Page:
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By Marshall Berman

"A effervescent caldron of principles . . . Enlightening and valuable." —Mervyn Jones, New Statesman.
The political and social revolutions of the 19th century, the pivotal writings of Goethe, Marx, Dostoevsky, and others, and the construction of latest environments to switch the old—all have thrust us right into a glossy global of contradictions and ambiguities. during this interesting publication, Marshall Berman examines the conflict of periods, histories, and cultures, and ponders our customers for coming to phrases with the connection among a freeing social and philosophical idealism and a posh, bureaucratic materialism.
From a reinterpretation of Karl Marx to an incisive attention of the influence of Robert Moses on smooth city dwelling, Berman charts the growth of the twentieth-century adventure. He concludes that model to continuous flux is attainable and that therein lies our desire for reaching a very smooth society.

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Extra resources for All That Is Solid Melts into Air: The Experience of Modernity

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Introduction 29 administered," programmed to produce exactly those desires that the social system can satisfy, and no more. " 1 2 Now this is a familiar twentieth-century refrain, shared by those who love the modern world and those who hate it: modernity is constituted by its machines, of which modern men and women are merely mechanical reproductions. But it is a travesty of the nine­ teenth-century modern tradition in whose orbit Marcuse claimed to move, the critical tradition of Hegel and Marx.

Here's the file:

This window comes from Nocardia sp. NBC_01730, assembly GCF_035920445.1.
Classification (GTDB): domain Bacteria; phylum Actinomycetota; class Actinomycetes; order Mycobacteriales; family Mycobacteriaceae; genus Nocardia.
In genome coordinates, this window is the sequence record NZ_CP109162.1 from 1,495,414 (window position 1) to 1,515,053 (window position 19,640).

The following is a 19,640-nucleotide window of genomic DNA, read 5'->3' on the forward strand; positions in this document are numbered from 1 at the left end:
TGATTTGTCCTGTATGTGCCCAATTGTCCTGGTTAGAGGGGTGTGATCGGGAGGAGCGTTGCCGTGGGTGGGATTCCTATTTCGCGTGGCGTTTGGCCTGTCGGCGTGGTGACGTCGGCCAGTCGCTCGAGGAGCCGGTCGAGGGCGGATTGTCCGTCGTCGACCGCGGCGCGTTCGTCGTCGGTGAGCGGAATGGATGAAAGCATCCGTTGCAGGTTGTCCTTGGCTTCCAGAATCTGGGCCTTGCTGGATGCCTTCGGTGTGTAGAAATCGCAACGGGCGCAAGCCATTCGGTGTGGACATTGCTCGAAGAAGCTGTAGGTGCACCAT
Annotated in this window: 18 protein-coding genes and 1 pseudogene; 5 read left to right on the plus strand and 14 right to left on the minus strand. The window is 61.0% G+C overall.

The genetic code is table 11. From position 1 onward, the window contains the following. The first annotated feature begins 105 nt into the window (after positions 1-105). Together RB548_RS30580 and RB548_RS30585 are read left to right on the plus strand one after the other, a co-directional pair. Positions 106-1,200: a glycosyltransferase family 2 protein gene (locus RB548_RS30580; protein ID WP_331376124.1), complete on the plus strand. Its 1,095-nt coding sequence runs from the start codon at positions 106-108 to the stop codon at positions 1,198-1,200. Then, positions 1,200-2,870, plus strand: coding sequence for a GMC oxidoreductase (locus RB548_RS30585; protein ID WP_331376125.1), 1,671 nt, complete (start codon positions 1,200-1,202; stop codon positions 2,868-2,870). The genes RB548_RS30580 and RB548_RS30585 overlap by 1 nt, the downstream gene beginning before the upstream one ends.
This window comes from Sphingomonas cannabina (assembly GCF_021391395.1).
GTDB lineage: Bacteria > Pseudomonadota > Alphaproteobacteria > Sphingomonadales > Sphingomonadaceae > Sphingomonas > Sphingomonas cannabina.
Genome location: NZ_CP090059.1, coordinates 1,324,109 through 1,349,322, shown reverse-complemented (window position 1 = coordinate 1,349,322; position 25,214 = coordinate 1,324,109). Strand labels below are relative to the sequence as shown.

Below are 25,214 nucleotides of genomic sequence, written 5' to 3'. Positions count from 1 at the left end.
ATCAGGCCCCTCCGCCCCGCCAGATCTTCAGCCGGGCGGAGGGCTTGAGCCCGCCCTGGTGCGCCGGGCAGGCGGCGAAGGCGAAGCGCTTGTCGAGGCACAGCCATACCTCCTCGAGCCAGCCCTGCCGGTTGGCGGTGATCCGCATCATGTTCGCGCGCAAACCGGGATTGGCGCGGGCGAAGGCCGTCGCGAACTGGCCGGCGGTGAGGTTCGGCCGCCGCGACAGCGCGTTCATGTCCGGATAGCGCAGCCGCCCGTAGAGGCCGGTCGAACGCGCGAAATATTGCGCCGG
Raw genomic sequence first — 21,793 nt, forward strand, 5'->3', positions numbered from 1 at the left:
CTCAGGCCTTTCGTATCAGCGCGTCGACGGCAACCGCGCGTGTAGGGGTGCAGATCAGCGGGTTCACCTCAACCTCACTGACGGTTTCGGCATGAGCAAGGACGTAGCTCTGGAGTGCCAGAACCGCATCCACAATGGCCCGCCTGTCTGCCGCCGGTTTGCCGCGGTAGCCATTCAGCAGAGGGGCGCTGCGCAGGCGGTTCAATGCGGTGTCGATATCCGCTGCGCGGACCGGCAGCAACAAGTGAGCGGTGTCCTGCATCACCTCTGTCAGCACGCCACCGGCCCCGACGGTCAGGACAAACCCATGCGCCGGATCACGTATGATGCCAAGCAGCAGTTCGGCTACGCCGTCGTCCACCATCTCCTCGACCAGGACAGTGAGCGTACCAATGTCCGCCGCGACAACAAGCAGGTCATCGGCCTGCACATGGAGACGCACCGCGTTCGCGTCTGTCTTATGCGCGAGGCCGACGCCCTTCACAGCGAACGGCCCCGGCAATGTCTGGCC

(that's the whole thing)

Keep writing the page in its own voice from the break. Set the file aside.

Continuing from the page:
What is more surprising, and more disturbing, is the extent to which this perspective thrived among some of the participatory democrats of the recent New Left. But this is what happened, at least for a time, at the very end of the 1960s, when Herbert Mar­ cuse's "One-Dimensional Man" became the dominant paradigm in critical thought. " The masses have no egos, no ids, their souls are devoid of inner tension or dynamism: their ideas, their needs, even their dreams, are "not their own"; their inner lives are "totally • A more dialectical perspective may be found in some of Weber's later essays, for instance "Politics as a Vocation" and "Science as a Vocation" (in Hans Gerth and C.

Experiences like these unite us with the nineteenth-cen­ tury modern world : a world where, as Marx said, "everything is 36 ALL THAT I s Souo MELTS INTO AIR pregnant with its contrary" and "all that is solid melts into air"; a world where, as Nietzsche said, "there is danger, the mother of morality-great danger . . " Modern machines have changed a great deal in the years between the nineteenth-century modernists and ourselves; but modern men and women, as Marx and Nietzsche and Baudelaire and Dos­ toevsky saw them then, may only now be coming fully into their own.

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